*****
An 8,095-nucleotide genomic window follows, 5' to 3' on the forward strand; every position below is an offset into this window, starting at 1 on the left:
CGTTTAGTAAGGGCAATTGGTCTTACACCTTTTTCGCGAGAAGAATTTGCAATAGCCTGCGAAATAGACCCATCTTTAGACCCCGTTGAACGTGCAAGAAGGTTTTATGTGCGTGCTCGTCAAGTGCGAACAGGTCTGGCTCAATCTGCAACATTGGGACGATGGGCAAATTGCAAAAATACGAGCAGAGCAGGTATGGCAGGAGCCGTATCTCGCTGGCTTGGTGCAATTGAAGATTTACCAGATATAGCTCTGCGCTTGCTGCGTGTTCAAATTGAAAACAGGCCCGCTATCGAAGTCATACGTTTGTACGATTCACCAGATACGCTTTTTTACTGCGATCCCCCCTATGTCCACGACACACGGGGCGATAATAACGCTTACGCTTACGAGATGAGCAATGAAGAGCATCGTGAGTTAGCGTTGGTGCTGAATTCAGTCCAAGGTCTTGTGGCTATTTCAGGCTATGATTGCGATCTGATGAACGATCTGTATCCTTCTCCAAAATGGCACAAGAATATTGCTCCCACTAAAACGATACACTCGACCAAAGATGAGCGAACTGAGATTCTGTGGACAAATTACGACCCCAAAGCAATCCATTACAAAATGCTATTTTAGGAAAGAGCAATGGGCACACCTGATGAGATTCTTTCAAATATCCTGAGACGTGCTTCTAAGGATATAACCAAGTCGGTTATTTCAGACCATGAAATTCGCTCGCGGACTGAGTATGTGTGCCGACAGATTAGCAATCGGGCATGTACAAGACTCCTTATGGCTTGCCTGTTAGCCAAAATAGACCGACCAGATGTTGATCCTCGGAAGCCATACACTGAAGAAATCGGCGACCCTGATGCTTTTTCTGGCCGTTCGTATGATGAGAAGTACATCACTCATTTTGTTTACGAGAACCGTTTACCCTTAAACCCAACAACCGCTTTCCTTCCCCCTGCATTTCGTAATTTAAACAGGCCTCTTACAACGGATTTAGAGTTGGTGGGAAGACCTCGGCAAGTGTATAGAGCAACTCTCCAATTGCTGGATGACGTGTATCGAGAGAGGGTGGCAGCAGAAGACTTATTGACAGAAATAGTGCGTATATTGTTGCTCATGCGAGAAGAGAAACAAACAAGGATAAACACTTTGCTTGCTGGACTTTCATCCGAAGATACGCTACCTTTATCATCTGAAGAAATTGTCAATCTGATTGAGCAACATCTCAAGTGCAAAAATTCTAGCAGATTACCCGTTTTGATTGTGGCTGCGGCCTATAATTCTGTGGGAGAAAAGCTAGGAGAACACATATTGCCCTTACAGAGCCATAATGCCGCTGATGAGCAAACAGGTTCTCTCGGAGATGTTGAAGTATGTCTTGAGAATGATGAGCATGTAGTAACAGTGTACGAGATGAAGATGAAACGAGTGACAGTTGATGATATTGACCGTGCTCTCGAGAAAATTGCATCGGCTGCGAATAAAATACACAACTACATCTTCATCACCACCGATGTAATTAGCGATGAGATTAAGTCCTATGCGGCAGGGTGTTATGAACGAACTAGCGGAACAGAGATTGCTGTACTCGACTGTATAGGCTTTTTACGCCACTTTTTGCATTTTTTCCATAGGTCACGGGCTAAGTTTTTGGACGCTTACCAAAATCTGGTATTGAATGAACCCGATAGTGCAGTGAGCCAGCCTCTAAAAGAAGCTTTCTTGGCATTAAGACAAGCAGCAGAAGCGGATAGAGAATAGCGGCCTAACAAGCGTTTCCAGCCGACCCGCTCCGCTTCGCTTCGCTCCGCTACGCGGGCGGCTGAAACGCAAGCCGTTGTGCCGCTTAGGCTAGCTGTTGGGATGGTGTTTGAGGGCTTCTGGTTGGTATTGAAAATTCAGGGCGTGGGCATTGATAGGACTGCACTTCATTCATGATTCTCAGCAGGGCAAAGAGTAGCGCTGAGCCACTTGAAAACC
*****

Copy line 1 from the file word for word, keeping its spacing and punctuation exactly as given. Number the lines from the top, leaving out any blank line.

An 8,095-nucleotide genomic window follows, 5' to 3' on the forward strand; every position below is an offset into this window, starting at 1 on the left: